There really is no place like Florida and never has been since the days of the Ais Indians. Here are a few quotes and a partial list of books that have inspired my writing that you may be less familiar with. Writing about Florida starts in the 16th Century and goes on from there.
"The wild part of Florida is really wild. The tame part is really tame. Both, though, are always in flux . . . Nothing seems hard or permanent; everything is always changing or washing away."
Susan Orlean, The Orchid Thief
“I remember the very day that I became colored. Up to my thirteenth year I lived in the little Negro town of Eatonville, Florida. It is exclusively a colored town. The only white people I knew passed through the town going to or coming from Orlando. The native whites rode dusty horses, the Northern tourists chugged down the sandy village road in automobiles. The town knew the Southerners and never stopped cane chewing when they passed. But the Northerners were something else again. They were peered at cautiously from behind curtains by the timid. The more venturesome would come out on the porch to watch them go past and got just as much pleasure out of the tourists as the tourists got out of the village.”
Zora Neale Hurston, “How it Feels to Be Colored Me"
"The fact is, that people cannot come to heartily like Florida till they accept certain deficiencies as the necessary shadow to certain excellences."
Harriet Beecher Stowe, from Palmetto Leaves
“The Florida Reader. Visions of Paradise 1530 to the Present.”Eds.: Maurice O’Sullivan and Jack C. Lane. Pineapple Press, 1991. The more things change, the more they stay the same.
“Old South, New South, or Down South? Florida and the Modern Civil Rights Movement.” Ed.: Irwin D.S. Winsboro. West Virginina University Press, 2009. An excellent collection of essays on the legacy of racism in Florida. Included are essays on violence such “as debt peonage, convict labor and convict lease systems, race riots, and Florida’s leading the nation in the rate of per capita lynchings for a number of decades.”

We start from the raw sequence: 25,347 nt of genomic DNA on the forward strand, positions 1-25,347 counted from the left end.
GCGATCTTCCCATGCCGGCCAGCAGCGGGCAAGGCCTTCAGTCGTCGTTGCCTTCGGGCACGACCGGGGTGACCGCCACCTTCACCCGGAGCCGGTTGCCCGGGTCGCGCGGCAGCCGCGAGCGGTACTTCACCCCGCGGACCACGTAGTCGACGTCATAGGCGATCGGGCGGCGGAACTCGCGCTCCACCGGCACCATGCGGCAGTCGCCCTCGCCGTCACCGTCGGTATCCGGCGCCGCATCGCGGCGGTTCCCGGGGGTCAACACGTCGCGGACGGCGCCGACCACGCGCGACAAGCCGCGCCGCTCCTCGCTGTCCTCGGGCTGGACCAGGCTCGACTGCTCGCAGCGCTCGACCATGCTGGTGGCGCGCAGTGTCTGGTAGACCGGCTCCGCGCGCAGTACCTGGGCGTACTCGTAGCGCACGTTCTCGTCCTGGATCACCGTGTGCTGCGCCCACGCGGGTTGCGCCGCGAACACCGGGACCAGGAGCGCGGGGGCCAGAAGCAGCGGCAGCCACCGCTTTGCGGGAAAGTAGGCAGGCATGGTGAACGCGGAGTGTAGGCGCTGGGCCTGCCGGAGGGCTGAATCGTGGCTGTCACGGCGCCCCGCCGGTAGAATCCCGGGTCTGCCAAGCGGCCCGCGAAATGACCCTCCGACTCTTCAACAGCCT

“Palmetto Country.” By Stetson Kennedy. Florida A & M University Press, 1942, 1989. With an Appreciation from Woody Guthrie. Between 1937 and 1942, Kennedy headed the Florida Writers’ Project on folklore, oral history, and ethnic studies, traveling around the state gathering stories. A classic.
“Ecology of A Cracker Childhood. “By Janisse Ray. Milkweed Editions, 1999. Ray is a naturalist and environmentalist who says, “The landscape I was born to, that owns my body” is southern Georgia and where she now lives in northern Florida, both originally home to the endangered longleaf pine. She alternates memoir and ecology about this unique ecosystem.
“Florida’s Living Beaches. A Guide for the Curious Beachcomber.” By Blair and Dawn Witherington. Pineapple Press, 2007. A wonderful guide. Not meant to be comprehensive but full of great info. Did you know that a seabean is a fruit or seed that has made a sea voyage and that seabean season on Florida beaches is September to March? The section titled “The Hand of Man” tells about the roll-on deodorant balls on beaches world-wide.
“The Wild Heart of Florida. Florida Writers on Florida’s Wildlands.” Eds: Jeff Ripple and Susan Cerulean. University Press of Florida, 1999. Perhaps you’ve never seen this Florida?
“A History of Florida.” By Charlton W. Tebeau and William Marina. University of Miami Press, 1999. Beyond St. Augustine and alligators. The basic story with a whole lot of details.
“Florida’s Space Coast. The Impact of NASA on the Sunshine State.” William Barnaby Faherty. University of Florida Press, 2002. A personal favorite.